Snyder and Mirabito, ‘The Death of Contracts’

Contract law is dying. Admittedly, given earlier erroneous reports of its demise, including (most prominently) that of Grant Gilmore in 1974, we might evoke memories of the boy who cried “Wolf!” But if we remember that story, the boy did eventually turn out to be right. The wolf eventually showed up.

In this paper, written for a law review symposium on “Contract Law in 2025,” we look at contract law and adjudication simply as a technology — what Jacques Ellul called a “technique” — that is used by particular societies to solve particular problems at particular times. We do not think that this idea is controversial. While many legal theorists have argued over the years for some sort of deeper status for contract and other forms of private law, Karl Llewellyn and other Legal Realists emphasized the practical connection between contract and business practice, and that idea still largely dominates the field today. In this paper, we look at contract law and adjudication with a very wide lens to examine how the various pieces of interrelated contract technique correspond with the realities of the modern contracting world. The question for us is not whether particular parts of contract law are good or bad, but is the system working? And, more important, is it likely to work in anything like its current form in the world of the future?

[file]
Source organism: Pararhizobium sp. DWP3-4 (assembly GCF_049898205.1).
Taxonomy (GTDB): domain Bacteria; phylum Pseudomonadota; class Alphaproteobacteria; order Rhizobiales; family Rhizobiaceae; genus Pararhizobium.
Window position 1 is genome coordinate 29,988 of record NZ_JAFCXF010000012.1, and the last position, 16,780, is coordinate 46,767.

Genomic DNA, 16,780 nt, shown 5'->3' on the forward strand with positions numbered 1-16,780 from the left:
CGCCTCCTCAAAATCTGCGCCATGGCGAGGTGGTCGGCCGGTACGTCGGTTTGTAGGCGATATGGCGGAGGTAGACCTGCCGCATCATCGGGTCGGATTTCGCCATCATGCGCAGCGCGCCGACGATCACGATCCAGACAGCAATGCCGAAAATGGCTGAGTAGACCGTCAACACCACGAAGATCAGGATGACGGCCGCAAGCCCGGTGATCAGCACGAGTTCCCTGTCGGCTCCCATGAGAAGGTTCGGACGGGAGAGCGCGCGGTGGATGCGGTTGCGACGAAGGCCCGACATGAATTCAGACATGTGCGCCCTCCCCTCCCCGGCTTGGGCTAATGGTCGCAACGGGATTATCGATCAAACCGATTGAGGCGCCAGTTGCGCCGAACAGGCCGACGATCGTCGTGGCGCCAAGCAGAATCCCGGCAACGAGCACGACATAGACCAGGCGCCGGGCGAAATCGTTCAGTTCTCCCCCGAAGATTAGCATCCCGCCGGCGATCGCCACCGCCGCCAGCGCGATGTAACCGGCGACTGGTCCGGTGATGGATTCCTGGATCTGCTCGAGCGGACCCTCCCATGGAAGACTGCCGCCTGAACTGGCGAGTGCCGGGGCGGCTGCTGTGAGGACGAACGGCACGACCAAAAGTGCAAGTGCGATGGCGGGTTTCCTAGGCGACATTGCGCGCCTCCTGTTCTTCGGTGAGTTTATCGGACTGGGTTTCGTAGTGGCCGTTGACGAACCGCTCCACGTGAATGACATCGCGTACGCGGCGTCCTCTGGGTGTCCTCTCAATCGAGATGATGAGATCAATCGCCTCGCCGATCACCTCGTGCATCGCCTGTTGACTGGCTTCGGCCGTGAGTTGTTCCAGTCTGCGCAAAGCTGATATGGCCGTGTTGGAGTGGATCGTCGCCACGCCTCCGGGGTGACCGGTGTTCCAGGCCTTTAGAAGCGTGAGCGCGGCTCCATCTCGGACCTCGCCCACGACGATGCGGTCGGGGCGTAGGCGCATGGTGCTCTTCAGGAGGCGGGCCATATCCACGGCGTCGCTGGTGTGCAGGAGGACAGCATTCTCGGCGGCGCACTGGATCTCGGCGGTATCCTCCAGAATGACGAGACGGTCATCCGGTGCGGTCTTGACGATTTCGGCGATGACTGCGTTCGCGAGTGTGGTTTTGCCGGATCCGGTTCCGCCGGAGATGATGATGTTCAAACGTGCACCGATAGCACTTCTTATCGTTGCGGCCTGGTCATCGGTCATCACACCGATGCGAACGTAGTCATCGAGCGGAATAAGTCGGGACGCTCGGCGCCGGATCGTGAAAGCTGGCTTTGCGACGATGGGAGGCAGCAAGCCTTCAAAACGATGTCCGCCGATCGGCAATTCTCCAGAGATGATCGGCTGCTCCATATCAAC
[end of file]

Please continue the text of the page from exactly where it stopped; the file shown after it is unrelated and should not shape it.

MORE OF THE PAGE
We examine what we call both the structural and the rule techniques of contract law … (more)

Snyder, Franklin G and Mirabito, Ann M, The Death of Contracts (June 18, 2014). 52 Duquesne Law Review 345 (June 2014).

First posted 2014-06-26 18:18:01

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